Among oncolytic viruses, the vesicular stomatitis virus (VSV) is especially potent and a highly promising agent for the treatment of cancer. But, even though effective against multiple tumor entities in preclinical animal models, replication-competent VSV exhibits inherent neurovirulence, which has so far hindered clinical development. To overcome this limitation, replication-defective VSV vectors for cancer gene therapy have been tested and proven to be safe. However, gene delivery was inefficient and only minor antitumor efficacy was observed. Here, we present semireplication-competent vector systems for VSV (srVSV), composed of two trans-complementing, propagation-deficient VSV vectors. The de novo generated deletion mutants of the two VSV polymerase proteins P (phosphoprotein) and L (large catalytic subunit), VSVΔP and VSVΔL respectively, were used mutually or in combination with VSVΔG vectors. These srVSV systems copropagated in vitro and in vivo without recombinatory reversion to replication-competent virus. The srVSV systems were highly lytic for human glioblastoma cell lines, spheroids, and subcutaneous xenografts. Especially the combination of VSVΔG/VSVΔL vectors was as potent as wild-type VSV (VSV-WT) in vitro and induced long-term tumor regression in vivo without any associated adverse effects. In contrast, 90% of VSV-WT-treated animals succumbed to neurological disease shortly after tumor clearance. Most importantly, even when injected into the brain, VSVΔG/VSVΔL did not show any neurotoxicity. In conclusion, srVSV is a promising platform for virotherapeutic approaches and also for VSV-based vector vaccines, combining improved safety with an increased coding capacity for therapeutic transgenes, potentially allowing for multipronged approaches.
Electronic supplementary material
The online version of this article (doi:10.1007/s00109-012-0863-6) contains supplementary material, which is available to authorized users.
Vesicular stomatitis virus; Oncolytic virus; Virotherapy; Malignant glioma
The human intestine harbors a large number of bacteria that are constantly interacting with the intestinal immune system, eliciting non-pathological basal level immune responses. Increasing evidence points to dysbiosis of microbiota in the intestine as an underlying factor in inflammatory bowel disease susceptibility. Loss of function mutations in NOD2 are among the stronger genetic factors linked to ileal Crohn’s disease. Indeed, Nod2 is a key regulator of microbiota in the intestine, as microflora in the terminal ileum is dysregulated in Nod2-deficient mice. Nod2 is highly expressed in Paneth cells, which are responsible for the regulation of ileal microflora by anti-microbial compounds, and Nod2-deficient ileal intestinal epithelia are unable to kill bacteria efficiently. It is therefore likely that NOD2 mutations in Crohn’s disease may increase disease susceptibility by altering interactions between ileal microbiota and mucosal immunity.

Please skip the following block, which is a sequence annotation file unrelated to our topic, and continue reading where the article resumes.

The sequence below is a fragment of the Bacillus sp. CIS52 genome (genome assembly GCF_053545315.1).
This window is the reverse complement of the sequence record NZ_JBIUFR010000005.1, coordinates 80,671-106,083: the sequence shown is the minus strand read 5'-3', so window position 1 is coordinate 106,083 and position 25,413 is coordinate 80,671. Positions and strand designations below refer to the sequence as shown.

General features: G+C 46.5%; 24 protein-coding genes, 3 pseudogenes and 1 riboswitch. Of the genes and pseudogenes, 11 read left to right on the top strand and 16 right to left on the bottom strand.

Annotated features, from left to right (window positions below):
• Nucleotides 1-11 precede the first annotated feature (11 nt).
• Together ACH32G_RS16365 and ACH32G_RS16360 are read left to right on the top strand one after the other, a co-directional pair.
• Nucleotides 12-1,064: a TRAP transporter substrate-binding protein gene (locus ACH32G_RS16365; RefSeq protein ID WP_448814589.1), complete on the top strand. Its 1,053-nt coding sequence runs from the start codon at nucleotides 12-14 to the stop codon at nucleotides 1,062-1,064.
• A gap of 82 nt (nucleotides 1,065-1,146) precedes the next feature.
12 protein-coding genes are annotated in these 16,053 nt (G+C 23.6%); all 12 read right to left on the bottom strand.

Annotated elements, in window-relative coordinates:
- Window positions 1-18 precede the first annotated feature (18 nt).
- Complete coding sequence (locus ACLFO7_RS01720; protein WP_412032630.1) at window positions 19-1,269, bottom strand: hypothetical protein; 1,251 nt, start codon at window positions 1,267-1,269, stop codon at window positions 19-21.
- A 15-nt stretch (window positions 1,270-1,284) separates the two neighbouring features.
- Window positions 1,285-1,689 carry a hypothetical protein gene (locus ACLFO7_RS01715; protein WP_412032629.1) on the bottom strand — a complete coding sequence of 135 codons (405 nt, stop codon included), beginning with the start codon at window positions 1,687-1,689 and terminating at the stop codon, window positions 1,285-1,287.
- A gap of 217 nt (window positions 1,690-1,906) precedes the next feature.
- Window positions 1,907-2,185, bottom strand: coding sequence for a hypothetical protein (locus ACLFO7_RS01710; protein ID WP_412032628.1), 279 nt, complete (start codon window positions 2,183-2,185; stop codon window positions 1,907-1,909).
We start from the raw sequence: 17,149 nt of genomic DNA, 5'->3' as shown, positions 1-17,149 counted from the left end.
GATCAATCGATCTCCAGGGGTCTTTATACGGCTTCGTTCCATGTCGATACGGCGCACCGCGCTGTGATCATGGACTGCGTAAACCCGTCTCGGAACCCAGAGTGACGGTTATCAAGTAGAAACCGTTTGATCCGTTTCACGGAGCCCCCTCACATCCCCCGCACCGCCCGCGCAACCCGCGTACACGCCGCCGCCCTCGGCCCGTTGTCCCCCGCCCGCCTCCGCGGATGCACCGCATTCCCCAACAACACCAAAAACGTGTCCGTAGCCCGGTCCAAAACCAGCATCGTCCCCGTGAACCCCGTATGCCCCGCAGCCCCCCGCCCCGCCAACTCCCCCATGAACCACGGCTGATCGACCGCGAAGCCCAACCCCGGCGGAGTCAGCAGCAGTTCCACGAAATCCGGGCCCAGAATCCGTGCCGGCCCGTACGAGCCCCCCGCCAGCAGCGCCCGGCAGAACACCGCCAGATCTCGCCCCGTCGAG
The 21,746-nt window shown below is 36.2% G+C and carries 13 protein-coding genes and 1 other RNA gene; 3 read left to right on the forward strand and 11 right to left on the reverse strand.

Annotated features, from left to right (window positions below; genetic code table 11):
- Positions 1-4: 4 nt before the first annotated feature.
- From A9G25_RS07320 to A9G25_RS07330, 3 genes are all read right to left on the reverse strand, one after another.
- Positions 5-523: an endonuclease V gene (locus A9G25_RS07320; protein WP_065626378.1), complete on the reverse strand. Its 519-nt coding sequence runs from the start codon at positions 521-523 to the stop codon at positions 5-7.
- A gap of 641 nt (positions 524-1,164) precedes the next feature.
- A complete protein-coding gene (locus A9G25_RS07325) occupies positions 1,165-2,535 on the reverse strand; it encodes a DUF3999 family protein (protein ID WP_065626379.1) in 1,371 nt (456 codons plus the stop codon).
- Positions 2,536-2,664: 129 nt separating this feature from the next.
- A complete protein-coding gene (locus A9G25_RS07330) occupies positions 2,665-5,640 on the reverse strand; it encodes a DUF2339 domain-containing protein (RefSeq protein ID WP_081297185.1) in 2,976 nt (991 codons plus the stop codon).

NLR proteins; Nod2; commensal microflora; Crohn’s disease; Paneth cells
Stable RNA interference (RNAi) is commonly achieved by recombinant expression of short hairpin RNA (shRNA). To generate virus-resistant cell lines, we cloned a shRNA cassette against the phosphoprotein gene of respiratory syncytial virus (RSV) into a polIII-driven plasmid vector. Analysis of individual stable transfectants showed a spectrum of RSV resistance correlating with the levels of shRNA expressed from different chromosomal locations. Interestingly, resistance in a minority of clones was due to mono-allelic disruption of the cellular gene for vasodilator-stimulated phosphoprotein (VASP). Thus, pure clones of chromosomally integrated DNA-directed RNAi can exhibit gene disruption phenotypes resembling but unrelated to RNAi.
Chromosomal; Antiviral; RNAi; Plasmid vector; Mutation; Infectious disease
MicroRNAs (miRNAs) are endogenous noncoding RNAs that down-regulate gene expression by promoting cleavage or translational arrest of target mRNAs. While most miRNAs are transcribed from their own dedicated genes, some map to introns of ‘host’ transcripts, the biological significance of which remains unknown. Here, we show that prostate cells are naturally devoid of EGF-like domain 7 (Egfl7) transcripts and hence also deficient in a miRNA, miR-126*, generated from splicing and processing of its ninth intron. Use of recombinant and synthetic miRNAs or a specific antagomir established a role of miR-126* in silencing prostein in non-endothelial cells. We mapped two miR-126*-binding sites in the 3′UTR of the prostein mRNA required for translational repression. Transfection of synthetic miR-126* into prostate cancer LNCaP cells strongly reduced the translation of prostein. Interestingly, loss of prostein correlated with reduction of LNCaP cell migration and invasion. Thus, the robust expression of prostein protein in the prostate cells results from a combination of transcriptional activation of the prostein gene and absence of intronic miRNA-126* due to the prostate-specific repression of the Egfl7 gene. We conclude that intronic miRNAs from tissue-specific transcripts, or their natural absence, make cardinal contributions to cellular gene expression and phenotype. These findings also open the door to tissue-specific miRNA therapy.
Intronic microRNA; miR-126*; Prostate cancer; Prostein; VE-statin; EGFL7